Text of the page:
The Nonalcoholic Steatohepatitis (NASH) Clinical ResearchNetwork has launched its second clinical trial to study NASH, a liverdisease that resembles alcoholic liver disease but occurs in patientswho drink little or no alcohol. The first trial, launched in January ofthis year, focuses on adults, while the second trial studies thedisease in children. The NASH Clinical Research Network and itsclinical trials are funded by the National Institute of Diabetes andDigestive and Kidney Diseases (NIDDK), one of the National Institutesof Health (NIH).
The Treatment of Nonalcoholic Fatty LiverDisease (NAFLD) in Children (TONIC) trial will enroll 180 boys andgirls, ages 8-15 years with NAFLD. The participants will receivevitamin E, or metformin (an insulin-sensitizing drug), or placebo over2 years. There are no weight cut-offs or percentiles for the childrenparticipating in TONIC. However, more than ninety percent of thechildren are expected to be obese. Volunteers need a baseline biopsythat demonstrates NAFLD to be eligible for the study. Children withdiabetes and other chronic liver diseases will be excluded from TONIC.
Whilesimilar to alcoholic liver disease, NAFLD, occurs in persons who drinklittle to no alcohol. NAFLD is associated with overweight and obesityand occurs in a high proportion of persons with diabetes. But, it canalso occur in adults and children who are normal weight withoutdiabetes. Although there seems to be an association between obesity andliver injury, current research does not support a causal link ortrigger from obesity to liver injury. TONIC investigators hope touncover the underlying conditions that contribute to the developmentand progression of NAFLD in children.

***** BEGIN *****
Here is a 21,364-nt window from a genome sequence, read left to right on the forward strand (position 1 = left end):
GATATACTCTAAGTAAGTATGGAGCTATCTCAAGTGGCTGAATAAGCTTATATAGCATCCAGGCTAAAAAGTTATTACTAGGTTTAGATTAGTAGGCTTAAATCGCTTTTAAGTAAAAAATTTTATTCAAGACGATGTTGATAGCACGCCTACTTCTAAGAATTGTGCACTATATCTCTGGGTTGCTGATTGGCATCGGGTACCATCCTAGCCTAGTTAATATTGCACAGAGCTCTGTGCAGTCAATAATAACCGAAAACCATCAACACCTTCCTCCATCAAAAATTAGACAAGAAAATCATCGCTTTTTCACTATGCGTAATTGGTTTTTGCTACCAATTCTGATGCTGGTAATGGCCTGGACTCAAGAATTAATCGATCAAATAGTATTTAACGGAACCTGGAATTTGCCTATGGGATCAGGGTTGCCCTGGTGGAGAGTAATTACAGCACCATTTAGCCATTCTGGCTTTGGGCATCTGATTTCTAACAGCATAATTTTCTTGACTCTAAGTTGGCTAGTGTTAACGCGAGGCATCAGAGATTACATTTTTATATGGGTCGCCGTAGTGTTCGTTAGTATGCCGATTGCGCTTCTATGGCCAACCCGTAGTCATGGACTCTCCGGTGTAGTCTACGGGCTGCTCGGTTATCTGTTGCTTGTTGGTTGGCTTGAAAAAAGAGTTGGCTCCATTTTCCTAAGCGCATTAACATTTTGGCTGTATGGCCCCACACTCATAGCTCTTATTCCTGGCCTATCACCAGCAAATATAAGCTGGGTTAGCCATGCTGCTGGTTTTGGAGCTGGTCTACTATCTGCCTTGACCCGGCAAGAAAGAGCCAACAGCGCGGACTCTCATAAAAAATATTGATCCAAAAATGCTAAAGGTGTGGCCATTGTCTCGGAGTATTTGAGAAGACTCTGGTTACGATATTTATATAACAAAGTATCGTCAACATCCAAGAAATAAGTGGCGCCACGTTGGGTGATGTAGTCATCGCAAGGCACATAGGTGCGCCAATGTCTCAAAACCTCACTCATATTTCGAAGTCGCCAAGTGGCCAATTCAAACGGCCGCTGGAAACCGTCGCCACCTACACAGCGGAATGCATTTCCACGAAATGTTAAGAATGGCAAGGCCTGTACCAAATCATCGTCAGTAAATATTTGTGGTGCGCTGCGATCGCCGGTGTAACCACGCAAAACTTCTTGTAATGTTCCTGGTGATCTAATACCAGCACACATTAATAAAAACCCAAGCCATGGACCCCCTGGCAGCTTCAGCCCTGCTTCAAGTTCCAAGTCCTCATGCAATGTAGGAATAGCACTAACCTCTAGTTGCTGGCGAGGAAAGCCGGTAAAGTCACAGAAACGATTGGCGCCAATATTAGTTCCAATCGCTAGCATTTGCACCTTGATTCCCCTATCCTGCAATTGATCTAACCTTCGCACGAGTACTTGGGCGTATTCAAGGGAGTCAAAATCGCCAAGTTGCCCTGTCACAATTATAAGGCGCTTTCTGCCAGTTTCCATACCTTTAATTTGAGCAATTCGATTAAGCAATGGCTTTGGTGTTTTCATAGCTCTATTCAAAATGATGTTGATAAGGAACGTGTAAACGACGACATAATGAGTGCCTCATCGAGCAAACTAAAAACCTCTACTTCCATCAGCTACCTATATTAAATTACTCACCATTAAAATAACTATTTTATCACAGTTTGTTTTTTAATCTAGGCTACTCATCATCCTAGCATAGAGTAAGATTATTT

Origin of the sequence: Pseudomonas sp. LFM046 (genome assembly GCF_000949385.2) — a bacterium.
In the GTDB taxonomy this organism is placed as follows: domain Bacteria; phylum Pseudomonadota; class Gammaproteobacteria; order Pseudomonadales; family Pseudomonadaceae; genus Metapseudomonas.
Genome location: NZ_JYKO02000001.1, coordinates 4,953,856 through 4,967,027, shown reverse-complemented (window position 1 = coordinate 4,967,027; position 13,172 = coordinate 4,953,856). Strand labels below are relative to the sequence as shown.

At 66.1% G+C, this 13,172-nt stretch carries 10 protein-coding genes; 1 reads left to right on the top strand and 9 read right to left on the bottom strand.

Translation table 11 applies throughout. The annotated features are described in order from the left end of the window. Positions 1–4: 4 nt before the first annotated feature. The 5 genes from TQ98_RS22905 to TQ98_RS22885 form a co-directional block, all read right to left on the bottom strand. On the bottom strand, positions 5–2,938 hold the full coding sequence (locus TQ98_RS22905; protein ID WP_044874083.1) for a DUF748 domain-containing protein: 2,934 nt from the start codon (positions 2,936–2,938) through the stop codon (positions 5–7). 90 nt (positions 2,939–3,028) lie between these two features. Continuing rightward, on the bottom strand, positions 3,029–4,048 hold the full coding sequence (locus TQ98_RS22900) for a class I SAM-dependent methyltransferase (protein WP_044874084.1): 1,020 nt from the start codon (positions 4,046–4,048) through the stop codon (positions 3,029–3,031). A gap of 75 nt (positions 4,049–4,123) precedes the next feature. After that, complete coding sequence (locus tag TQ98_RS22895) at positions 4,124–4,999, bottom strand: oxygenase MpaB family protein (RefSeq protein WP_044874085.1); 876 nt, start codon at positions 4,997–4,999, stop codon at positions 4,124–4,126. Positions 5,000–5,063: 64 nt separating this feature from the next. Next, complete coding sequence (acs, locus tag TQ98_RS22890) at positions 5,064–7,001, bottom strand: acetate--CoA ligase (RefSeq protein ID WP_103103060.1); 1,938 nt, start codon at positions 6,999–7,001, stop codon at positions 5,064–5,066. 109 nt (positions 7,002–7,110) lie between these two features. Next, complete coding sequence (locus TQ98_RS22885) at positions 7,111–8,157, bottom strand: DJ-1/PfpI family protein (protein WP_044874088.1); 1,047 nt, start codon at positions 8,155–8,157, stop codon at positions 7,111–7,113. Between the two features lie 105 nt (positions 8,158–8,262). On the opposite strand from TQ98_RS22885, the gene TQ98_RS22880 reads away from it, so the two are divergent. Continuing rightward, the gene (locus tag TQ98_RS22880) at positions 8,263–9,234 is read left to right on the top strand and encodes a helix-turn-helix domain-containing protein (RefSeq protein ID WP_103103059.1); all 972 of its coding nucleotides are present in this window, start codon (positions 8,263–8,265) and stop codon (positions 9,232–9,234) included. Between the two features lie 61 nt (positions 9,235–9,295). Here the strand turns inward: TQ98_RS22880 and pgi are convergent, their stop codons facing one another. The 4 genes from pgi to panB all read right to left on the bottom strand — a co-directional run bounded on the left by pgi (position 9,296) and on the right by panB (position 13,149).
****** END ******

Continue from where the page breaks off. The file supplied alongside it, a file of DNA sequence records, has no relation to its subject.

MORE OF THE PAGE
Once considered a diseaseof adults over 40, NAFLD is increasingly reported in children.Determining population-based prevalence numbers for NAFLD is difficult.These numbers depend on the age group being studied, the racial/ethnicmix of the study, and the methods used to assess fatty liver, whichinclude serum enzyme readings, ultrasound, and magnetic resonanceimaging (MRI). However, researchers in a nationwide school-basedpopulation study found that about 23 percent of obese 17-year-olds hadabnormal serum enzyme levels, an indicator of NAFLD. The major featurein NAFLD is the accumulation of fat in the liver. Patients withinflammation and liver injury along with fat in the liver are said tohave NASH. Most patients with fatty liver disease feel well and do notexperience symptoms.
NAFLD can be a precursor to NASH, which mayprogress to cirrhosis. When complications such as cirrhosis cannot becontrolled with treatment or when the liver becomes so damaged fromscarring that it completely stops functioning, a liver transplant isnecessary. Researchers are concerned that the disease may progress inchildren and increase their risk for cirrhosis, liver failure, anddeath as adults, particularly if they drink alcohol or contract viralhepatitis.
A liver biopsy is the only way to accuratelydistinguish NASH from simple fatty liver disease. Most of the childrenwith the disease are overweight and insulin-resistant, with boys morecommonly affected than girls. Mexican-American children appear to havea greater risk for NASH than black and white children.
“The risein the rates of NAFLD in children likely mirrors the increase inobesity, making it the most prevalent liver disease in Americanchildren today,” says Joel E. Lavine, M.D., Ph.D., chair, NASH-CRNPediatric Sub-committee and principal investigator for the center atthe University of California, San Diego.